Roosevelt elk bring to mind clear-cuts, recently logged areas creating openings where second growth vegetation flourishes and attracts elk. And though bowhunting Roosevelt elk seems to revolve around logging activity (positive and negative alike), Pacific Northwest forests certainly don’t own an exclusive to this activity. Clear-cut logging is the Catch-22 of forest management. Yes it’s ugly, but it also creates elk feed no matter where you’re bowhunting. Clear-cuts are always worth giving a close look, sometimes offering prime opportunities for ambush along abrupt edges, seeking obvious trails coming and going from adjacent areas of thicker forest.

Forest fire is Mother Nature’s natural process for creating clear-cuts. Fire not only clears growth starving feed of sunlight, but puts important nutrients back into the soil. Three- to five-year old burns are elk magnets. They create open areas of lush new grass, shrubs and berry patches, in general a literal elk dinner table. They vary in size from a football field to thousands of acres. The smaller stump-fire burns can offer the best opportunity for dependable ambush, but don’t discount larger burns requiring more thorough investigation and thought.

Fence-Crossing Hotspots

Fence-lines are the next-best ambush alternative, more pointedly, breaks or crossings. Not just any fence line, mind you, but a fence representing a major barrier between two points elk want to be according to hour or hunting pressure.

The situation I’m most familiar with is the fence marking the border between Arizona and New Mexico in some of the Gila’s most productive elk habitat. While Arizona’s later archery season dates make that side of the fence a temporary haven, in the particular area I’ve in mind, the best feed is in New Mexico. Daily commute between the two states becomes a regular routine with the area’s elk. Walk a couple miles of that fence and you’ll find several broken-down sections and established trails leading east and west.

I think, too, of several areas in Idaho and Colorado where public land sits adjacent highly-exclusive private holdings. Despite the fact these elk are relatively safe on their private side of the fence the compulsively nomadic elk nevertheless hop or duck over and under those fence-lines to take their chances on the public side. Of course, too, such places make obvious destination points for elk fleeing hunting pressure and looking for safe haven, so traffic runs both directions.

I’ve friends who find regular bowhunting success along the boundaries of Yellowstone National Park. The way they tell it, the more remote the location the more likely these highly-protected bulls are to wander out of off-limits park and onto public lands for the taking. Such opportunities can also be offered via state parks and wildlife refuges. If there’s a clear boundary, one side of a fence including zero harvest, there will nearly always be some amount of overflow from displaced animals seeking reliable food sources found on outside areas with lower population-densities.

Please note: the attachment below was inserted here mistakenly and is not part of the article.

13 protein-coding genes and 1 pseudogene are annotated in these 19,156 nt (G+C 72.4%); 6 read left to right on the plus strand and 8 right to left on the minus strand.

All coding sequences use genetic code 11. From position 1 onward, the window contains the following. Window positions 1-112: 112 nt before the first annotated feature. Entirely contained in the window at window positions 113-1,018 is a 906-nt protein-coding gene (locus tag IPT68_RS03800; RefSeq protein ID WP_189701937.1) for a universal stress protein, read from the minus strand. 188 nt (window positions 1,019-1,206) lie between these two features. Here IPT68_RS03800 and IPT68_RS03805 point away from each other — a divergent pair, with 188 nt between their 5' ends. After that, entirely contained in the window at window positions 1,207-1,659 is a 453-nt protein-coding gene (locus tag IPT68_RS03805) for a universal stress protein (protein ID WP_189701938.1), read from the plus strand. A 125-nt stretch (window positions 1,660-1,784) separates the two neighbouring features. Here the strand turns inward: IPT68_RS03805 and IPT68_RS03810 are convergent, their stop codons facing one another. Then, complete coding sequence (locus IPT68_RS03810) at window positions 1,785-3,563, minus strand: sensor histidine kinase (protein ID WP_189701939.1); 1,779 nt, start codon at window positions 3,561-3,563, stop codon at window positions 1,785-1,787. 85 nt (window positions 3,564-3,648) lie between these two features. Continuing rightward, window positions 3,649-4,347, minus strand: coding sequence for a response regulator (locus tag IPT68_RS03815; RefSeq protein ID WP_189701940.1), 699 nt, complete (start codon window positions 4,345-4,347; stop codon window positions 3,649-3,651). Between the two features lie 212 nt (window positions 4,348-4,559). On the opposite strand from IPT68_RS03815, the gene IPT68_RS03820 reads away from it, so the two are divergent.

Working The Land

Topography’s another obvious factor that funnels elk – a point where sitting in ambush can pay big. Elk are wanderers by nature, though hunting pressure also has the potential to shove elk around and in front of waiting bowhunters.

Old-fashioned scouting pays here, but U.S. Geological Survey maps give you a solid starting point. Deep saddles separating adjacent valleys or basins are always good bets, unpressured elk naturally choosing the path of least resistance. Long, narrow ridgelines also provide obvious travel-ways. Rutting bulls, in particular, seem inclined to maintain the high ground while cruising for receptive cows. Long, isolated ridges become bull highways when the rut kicks off, allowing bulls to cover a lot of ground while maintaining visual and audio advantages over two swatches of land.

In the Southwest, ambush sites are often found at the edges of abrupt mesa edges fortified by broken volcanic rock. While relatively flat mesas offer obvious feed in the form of open meadows, abrupt edges can prove quite treacherous, gentler ridges sometimes creating “off-ramps” from the top, other times only an abrupt cut through the rim offering a way off. Such places normally reveal well-used trails to bedding cover below.

Sitting for elk certainly doesn’t offer the heart-pounding excitement of more proactive approaches to elk hunting but can turn the tables during difficult hunts. More appealing, when elk are abundant but hunter numbers just as high, sitting stands allows crowds to work for instead of against you. Too, having reliable stand sites gives you an option when long days afield leave you a bit ragged and foot sore, staying in the game while regenerating for another physical assault. For those who’ve arrived out of shape, you can still get your elk by playing it smart, and taking a stand.



Russell, MB